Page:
The following article on NSC-68 is an excerpt from Lee Edwards and Elizabeth Edwards Spalding’s book A Brief History of the Cold War It is available to order now at Amazon and Barnes & Noble.


The prospect in 1950 of a united and expansionist communism, led by the Soviet Union and Communist China, led the Truman administration to draft and adopt the most important national security document of the Cold War—National Security Council Report 68.

In late January 1950, Truman requested an in-depth report on the continuing world crisis. Drafted by Paul Nitze, who had replaced George Kennan as the director of the State Department’s Policy Planning Staff, and a team of State and Defense Department officials, NSC-68 was submitted to the president in April.

Truman was reacting to a series of aggressive communist actions, including the Soviet organization in January 1949 of the Council of Mutual Economic Assistance (Comecon), intended to strengthen the USSR’s hold on Eastern Europe; the successful Soviet test in September of an atom bomb; the establishment of the People’s Republic of China; the creation of the communist German Democratic Republic (East Germany); and Mao’s public promise that China would side with the Soviet Union in the event of a third world war.

Of special concern to the president was the Soviet explosion of an atomic bomb, which the administration had not expected until mid-1950 at the earliest. Truman quickly decided that the United States should proceed with the development of a hydrogen bomb. He defined the key components of American military strength as a modernized and trained conventional capacity and a nuclear edge over the communists.

NSC-68 presented Truman with a comprehensive plan of action to meet the Soviet challenge. The plan would serve as America’s core strategy until superseded by President Richard Nixon’s policy of détente in the early 1970s.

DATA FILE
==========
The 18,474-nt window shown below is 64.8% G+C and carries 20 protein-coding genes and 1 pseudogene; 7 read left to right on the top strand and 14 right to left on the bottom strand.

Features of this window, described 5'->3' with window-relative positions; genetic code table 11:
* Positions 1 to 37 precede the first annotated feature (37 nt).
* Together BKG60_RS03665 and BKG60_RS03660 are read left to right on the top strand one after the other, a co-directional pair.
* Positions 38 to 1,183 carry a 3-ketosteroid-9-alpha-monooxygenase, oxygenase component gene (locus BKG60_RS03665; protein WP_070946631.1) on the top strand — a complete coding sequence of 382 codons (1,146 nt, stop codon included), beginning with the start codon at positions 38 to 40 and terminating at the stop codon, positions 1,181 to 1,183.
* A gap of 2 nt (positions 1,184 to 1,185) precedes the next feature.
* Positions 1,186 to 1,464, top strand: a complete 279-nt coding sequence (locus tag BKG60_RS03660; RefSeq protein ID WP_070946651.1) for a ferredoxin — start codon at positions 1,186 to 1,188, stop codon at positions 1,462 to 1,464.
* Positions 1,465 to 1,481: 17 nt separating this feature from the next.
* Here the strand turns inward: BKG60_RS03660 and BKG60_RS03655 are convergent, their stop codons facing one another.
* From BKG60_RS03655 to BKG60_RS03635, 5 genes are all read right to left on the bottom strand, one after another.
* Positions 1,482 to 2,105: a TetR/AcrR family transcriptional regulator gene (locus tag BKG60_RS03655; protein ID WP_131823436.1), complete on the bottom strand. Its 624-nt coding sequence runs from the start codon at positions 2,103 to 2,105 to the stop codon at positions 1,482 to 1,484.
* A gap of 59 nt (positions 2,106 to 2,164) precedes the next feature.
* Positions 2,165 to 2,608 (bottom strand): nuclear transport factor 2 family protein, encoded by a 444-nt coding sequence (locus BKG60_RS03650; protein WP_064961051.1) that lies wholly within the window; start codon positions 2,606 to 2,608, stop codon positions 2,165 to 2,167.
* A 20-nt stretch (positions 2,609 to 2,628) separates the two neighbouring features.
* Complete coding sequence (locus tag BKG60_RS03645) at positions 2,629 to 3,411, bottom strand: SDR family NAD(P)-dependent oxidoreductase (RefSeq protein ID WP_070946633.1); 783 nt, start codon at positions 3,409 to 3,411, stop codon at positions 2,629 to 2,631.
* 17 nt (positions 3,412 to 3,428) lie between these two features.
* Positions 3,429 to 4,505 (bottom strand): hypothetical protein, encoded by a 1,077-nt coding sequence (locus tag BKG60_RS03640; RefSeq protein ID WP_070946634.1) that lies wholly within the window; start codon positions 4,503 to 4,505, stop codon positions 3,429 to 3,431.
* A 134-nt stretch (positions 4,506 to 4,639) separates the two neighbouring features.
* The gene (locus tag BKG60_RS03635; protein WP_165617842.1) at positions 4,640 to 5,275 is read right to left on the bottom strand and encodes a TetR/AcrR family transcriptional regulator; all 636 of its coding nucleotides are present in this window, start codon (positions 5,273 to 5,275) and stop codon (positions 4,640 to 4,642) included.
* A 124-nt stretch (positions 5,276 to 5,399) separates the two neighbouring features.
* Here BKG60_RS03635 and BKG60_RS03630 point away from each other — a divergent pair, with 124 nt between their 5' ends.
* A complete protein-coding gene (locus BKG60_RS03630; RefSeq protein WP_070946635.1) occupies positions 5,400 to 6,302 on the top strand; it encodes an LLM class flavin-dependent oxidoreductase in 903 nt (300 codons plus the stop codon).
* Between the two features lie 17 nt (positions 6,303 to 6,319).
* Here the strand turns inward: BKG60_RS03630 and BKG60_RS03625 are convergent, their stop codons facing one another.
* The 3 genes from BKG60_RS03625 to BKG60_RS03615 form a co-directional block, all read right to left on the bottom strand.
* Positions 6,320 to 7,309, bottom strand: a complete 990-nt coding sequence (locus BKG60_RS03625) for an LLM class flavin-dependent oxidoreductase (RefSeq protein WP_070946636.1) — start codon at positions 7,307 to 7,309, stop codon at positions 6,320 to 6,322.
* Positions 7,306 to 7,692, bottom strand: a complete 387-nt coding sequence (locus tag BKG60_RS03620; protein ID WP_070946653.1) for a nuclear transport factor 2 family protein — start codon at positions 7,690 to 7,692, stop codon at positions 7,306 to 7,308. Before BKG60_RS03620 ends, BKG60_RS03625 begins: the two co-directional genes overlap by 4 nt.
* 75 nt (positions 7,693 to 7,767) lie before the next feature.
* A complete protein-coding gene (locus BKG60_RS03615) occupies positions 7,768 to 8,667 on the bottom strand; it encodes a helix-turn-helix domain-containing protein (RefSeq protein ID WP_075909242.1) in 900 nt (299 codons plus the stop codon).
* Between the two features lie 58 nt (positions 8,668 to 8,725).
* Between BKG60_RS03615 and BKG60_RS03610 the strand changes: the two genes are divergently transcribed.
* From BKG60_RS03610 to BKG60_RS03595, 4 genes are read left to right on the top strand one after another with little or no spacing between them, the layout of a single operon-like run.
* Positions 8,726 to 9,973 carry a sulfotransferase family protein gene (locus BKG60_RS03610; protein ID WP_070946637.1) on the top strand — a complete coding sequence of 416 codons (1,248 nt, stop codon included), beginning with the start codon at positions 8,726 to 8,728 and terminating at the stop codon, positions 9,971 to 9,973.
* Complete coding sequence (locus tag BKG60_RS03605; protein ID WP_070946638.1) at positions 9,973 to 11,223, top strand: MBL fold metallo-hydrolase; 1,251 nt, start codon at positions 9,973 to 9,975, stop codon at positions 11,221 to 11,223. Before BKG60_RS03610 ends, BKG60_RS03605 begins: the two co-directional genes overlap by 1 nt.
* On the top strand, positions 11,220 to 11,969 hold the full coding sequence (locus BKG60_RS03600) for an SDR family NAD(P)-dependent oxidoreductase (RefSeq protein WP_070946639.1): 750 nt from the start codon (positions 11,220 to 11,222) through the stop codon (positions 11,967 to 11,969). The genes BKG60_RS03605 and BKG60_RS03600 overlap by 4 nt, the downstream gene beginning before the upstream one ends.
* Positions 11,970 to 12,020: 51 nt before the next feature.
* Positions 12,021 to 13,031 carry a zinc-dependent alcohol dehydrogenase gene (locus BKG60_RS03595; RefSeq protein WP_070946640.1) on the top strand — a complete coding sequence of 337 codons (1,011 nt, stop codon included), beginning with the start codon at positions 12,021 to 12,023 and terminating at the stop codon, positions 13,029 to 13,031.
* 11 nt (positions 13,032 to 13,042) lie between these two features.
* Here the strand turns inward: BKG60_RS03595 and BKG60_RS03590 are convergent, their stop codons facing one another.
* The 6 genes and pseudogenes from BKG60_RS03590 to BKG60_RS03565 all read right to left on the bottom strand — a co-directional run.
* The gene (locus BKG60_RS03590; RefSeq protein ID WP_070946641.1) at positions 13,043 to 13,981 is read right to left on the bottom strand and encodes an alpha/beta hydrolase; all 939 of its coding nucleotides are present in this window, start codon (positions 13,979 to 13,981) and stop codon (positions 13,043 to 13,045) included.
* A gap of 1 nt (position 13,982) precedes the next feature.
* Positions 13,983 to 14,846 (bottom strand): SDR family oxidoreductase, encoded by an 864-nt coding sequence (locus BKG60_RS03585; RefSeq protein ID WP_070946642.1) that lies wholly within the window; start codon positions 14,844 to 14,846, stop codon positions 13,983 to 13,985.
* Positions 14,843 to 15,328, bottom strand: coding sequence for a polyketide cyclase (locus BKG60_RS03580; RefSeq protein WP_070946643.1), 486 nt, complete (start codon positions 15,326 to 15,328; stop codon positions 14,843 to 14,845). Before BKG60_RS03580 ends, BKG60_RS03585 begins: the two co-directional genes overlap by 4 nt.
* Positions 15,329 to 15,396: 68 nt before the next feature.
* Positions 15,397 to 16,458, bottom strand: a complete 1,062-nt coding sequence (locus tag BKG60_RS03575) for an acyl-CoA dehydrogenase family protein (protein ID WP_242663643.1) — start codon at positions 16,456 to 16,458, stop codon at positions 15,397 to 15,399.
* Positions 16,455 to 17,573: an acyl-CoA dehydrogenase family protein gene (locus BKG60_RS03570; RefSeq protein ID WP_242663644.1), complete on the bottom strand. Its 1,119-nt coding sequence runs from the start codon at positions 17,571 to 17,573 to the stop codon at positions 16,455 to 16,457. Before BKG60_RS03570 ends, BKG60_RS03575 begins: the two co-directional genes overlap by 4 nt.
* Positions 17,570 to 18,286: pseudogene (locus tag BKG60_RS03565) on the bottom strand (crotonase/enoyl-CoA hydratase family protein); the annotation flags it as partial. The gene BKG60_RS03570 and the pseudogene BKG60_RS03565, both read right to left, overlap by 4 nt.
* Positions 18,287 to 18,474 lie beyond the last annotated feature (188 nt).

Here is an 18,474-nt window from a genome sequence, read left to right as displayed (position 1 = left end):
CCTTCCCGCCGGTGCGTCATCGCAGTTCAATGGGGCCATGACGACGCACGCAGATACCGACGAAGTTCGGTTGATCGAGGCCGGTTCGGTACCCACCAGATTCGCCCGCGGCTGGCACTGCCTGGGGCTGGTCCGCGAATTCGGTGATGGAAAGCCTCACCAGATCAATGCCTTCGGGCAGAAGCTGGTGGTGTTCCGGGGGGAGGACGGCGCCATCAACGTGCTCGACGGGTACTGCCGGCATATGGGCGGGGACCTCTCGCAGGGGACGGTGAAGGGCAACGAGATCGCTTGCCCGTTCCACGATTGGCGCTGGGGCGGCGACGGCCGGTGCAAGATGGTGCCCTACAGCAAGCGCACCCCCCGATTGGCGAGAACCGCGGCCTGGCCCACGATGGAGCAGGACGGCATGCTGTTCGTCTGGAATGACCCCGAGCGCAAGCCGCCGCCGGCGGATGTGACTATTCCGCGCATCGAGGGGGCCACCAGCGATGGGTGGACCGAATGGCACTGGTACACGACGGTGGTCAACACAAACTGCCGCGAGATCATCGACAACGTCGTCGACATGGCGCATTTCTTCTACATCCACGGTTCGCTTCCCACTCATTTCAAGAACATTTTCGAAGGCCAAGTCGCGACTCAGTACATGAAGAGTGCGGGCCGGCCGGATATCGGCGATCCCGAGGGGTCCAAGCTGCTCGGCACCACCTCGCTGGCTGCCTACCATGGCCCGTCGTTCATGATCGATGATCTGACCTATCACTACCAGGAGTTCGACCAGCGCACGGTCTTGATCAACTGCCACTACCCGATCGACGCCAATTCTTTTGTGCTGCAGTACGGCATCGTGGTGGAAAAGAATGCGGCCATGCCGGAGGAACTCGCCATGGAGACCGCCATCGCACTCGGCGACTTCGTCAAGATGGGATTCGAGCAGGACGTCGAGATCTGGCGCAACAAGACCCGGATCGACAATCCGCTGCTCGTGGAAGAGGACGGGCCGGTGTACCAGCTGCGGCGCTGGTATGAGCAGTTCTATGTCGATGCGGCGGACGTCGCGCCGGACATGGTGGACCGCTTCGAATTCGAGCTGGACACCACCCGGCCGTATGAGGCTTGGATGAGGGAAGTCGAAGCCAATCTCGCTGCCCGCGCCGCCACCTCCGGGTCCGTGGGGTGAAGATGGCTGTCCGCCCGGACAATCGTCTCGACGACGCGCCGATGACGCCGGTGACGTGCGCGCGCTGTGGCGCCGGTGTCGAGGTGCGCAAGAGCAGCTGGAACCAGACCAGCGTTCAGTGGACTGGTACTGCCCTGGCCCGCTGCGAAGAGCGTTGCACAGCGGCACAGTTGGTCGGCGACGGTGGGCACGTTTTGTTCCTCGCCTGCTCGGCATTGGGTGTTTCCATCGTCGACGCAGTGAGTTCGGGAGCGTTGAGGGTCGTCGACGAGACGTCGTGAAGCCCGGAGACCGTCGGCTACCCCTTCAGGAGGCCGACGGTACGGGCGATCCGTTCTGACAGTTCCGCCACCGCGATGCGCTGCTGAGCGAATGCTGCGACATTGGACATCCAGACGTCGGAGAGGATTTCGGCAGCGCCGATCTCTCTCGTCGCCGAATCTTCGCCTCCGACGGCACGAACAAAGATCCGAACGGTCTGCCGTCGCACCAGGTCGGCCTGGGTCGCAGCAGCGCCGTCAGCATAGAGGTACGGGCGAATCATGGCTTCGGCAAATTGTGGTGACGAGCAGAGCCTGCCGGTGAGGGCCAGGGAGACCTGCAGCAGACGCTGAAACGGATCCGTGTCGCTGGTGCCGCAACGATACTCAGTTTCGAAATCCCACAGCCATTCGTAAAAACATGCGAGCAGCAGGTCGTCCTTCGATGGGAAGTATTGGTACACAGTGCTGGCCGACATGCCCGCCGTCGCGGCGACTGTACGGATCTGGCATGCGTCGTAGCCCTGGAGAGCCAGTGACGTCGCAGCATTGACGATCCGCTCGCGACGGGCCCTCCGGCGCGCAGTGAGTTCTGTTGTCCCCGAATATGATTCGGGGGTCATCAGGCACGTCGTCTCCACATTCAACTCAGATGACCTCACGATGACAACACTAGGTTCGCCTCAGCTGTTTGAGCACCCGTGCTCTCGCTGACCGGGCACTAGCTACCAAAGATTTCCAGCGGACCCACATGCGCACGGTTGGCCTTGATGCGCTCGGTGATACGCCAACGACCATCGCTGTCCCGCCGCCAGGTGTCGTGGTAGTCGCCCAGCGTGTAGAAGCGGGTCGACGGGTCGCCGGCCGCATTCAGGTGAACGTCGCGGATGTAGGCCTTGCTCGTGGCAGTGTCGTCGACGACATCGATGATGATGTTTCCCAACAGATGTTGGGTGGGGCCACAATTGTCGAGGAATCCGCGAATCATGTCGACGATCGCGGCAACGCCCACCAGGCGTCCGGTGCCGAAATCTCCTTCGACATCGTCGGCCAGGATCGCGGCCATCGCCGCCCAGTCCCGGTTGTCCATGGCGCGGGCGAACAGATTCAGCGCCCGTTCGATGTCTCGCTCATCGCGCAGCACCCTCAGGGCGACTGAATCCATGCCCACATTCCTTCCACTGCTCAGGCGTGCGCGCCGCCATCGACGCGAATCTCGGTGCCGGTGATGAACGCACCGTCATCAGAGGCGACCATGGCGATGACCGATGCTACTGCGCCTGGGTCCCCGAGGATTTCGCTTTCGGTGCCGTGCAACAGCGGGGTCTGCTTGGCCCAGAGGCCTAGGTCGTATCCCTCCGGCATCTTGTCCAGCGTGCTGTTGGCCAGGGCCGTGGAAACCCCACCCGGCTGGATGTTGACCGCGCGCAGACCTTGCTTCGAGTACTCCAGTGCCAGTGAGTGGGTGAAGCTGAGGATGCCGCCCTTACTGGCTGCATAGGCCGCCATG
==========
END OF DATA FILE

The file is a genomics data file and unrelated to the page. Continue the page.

Plans for Cold War Victory

Here are the sections of NSC-68.

  • In its first section,NSC-68 describes the USSR as a tyranny with an unprecedented ambition: “The Soviet Union, unlike previous aspirants to hegemony, is animated by a new fanatic faith, antithetical to our own, and seeks to impose its absolute authority over the rest of the world.” It sketches the violent and nonviolent means at Moscow’s disposal as well as the possible use of atomic weapons. The document agrees with Truman’s view that the Soviets acted ideologically and with irrational suspicion at the same time.
  • In the second and third sections, NSC-68 compares America’s fundamental purpose and the Soviet Union’s ideological objective. Citing the Declaration of Independence, the Constitution, and the Bill of Rights, it argues that America has striven “to assure the integrity and vitality of our free society, which is founded upon the dignity and worth of the individual.” Without apology, America considers itself to be a good regime.

In sharp contrast, the Kremlin is driven by the desire to achieve absolute power and extend it over the nonSoviet world. Communist ideology requires the enslavement not the fostering of the individual. The Soviets’ primary strategic target is the United States, the bulwark of opposition to Soviet expansion.

  • The fourth section of NSC-68 contrasts the idea of freedom under a government of laws with the idea of slavery under a despotic government. The document argues that the Soviet blend of domestic insularity and overall aggression is primarily the product of Marxism-Leninism, not historic Russian insecurity.